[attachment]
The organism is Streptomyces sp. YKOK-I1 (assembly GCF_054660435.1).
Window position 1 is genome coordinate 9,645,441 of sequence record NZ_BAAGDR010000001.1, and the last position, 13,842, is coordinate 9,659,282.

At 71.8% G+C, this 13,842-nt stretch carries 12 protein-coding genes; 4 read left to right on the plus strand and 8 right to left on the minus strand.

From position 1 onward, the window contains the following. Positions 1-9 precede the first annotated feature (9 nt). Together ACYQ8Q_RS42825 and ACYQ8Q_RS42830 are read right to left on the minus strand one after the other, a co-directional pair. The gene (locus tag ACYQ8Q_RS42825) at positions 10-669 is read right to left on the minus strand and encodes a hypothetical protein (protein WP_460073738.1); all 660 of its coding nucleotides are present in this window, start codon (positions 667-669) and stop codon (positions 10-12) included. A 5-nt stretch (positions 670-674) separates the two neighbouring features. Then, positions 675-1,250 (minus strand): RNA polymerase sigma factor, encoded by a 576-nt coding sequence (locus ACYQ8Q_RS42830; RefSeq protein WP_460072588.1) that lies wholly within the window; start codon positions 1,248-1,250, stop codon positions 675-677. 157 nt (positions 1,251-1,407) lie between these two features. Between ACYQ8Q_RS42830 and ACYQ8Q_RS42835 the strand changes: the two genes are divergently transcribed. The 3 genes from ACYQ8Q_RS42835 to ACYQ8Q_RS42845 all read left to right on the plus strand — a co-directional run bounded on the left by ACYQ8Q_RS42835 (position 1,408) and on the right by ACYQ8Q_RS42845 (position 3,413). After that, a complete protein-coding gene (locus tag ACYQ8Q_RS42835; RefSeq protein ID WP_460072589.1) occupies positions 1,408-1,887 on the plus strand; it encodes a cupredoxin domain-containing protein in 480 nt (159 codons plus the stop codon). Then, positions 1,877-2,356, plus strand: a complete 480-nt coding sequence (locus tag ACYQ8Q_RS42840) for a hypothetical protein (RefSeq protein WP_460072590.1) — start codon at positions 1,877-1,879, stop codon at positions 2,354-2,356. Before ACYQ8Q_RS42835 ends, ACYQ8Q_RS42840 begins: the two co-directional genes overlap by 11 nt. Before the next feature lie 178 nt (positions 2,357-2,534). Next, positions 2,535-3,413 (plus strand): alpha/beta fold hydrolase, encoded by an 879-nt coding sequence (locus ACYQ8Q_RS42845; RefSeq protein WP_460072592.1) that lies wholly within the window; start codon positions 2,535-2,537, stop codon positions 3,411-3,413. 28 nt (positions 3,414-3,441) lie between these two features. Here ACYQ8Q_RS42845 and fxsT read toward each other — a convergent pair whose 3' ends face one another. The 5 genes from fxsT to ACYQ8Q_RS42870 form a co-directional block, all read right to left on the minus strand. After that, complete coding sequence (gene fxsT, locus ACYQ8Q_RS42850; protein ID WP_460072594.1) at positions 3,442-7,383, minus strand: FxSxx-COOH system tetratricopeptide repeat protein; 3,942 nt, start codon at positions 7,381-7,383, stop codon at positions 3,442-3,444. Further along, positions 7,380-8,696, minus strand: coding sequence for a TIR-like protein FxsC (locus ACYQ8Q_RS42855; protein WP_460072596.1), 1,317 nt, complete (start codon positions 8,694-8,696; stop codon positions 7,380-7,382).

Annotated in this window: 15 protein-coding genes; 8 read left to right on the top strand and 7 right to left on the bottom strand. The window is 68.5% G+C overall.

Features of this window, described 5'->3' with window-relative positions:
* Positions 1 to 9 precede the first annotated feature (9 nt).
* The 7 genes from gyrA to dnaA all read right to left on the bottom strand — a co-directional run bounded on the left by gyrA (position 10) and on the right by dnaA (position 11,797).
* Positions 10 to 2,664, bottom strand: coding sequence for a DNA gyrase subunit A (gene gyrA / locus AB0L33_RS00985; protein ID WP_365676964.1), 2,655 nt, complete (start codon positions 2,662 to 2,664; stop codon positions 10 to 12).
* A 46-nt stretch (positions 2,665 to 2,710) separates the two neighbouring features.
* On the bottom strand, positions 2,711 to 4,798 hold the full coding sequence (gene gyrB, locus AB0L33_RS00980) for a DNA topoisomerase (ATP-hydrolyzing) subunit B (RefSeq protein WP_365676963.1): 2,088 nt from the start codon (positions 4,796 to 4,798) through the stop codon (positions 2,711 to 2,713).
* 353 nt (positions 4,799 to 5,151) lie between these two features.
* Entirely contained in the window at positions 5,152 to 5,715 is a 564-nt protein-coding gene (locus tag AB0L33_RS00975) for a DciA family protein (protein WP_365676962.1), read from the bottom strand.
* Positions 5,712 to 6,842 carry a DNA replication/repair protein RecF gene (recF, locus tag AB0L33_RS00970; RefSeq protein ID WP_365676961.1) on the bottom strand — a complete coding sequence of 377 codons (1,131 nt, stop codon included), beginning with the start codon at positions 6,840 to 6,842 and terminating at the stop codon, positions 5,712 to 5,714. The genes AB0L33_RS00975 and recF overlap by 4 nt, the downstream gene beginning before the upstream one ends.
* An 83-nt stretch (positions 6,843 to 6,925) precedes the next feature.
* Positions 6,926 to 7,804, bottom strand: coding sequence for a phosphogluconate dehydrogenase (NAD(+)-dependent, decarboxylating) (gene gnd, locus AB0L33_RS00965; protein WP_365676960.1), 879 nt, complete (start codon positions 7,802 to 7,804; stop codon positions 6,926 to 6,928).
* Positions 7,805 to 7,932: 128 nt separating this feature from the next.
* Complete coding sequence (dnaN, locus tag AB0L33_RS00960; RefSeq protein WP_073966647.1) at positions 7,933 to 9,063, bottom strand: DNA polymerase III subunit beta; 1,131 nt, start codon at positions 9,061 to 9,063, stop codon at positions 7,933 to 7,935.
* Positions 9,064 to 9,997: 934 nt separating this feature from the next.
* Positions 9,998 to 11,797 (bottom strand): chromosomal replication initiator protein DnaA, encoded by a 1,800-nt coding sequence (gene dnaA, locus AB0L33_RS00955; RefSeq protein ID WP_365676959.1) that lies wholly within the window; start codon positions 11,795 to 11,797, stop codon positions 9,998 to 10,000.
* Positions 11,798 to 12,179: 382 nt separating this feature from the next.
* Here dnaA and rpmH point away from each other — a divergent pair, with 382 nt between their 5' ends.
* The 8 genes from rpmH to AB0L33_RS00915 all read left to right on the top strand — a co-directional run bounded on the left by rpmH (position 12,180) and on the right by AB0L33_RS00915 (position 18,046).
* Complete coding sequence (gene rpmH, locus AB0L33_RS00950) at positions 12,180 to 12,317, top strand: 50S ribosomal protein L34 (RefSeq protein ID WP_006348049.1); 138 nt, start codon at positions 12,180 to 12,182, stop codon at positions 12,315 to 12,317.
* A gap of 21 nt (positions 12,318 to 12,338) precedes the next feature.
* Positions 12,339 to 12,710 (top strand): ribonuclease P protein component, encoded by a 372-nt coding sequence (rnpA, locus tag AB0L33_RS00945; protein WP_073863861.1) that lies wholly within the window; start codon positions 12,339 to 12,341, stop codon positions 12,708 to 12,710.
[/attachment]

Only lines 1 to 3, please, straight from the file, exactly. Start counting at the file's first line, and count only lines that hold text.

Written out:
The organism is Streptomyces sp. YKOK-I1 (assembly GCF_054660435.1).
Window position 1 is genome coordinate 9,645,441 of sequence record NZ_BAAGDR010000001.1, and the last position, 13,842, is coordinate 9,659,282.

At 71.8% G+C, this 13,842-nt stretch carries 12 protein-coding genes; 4 read left to right on the plus strand and 8 right to left on the minus strand.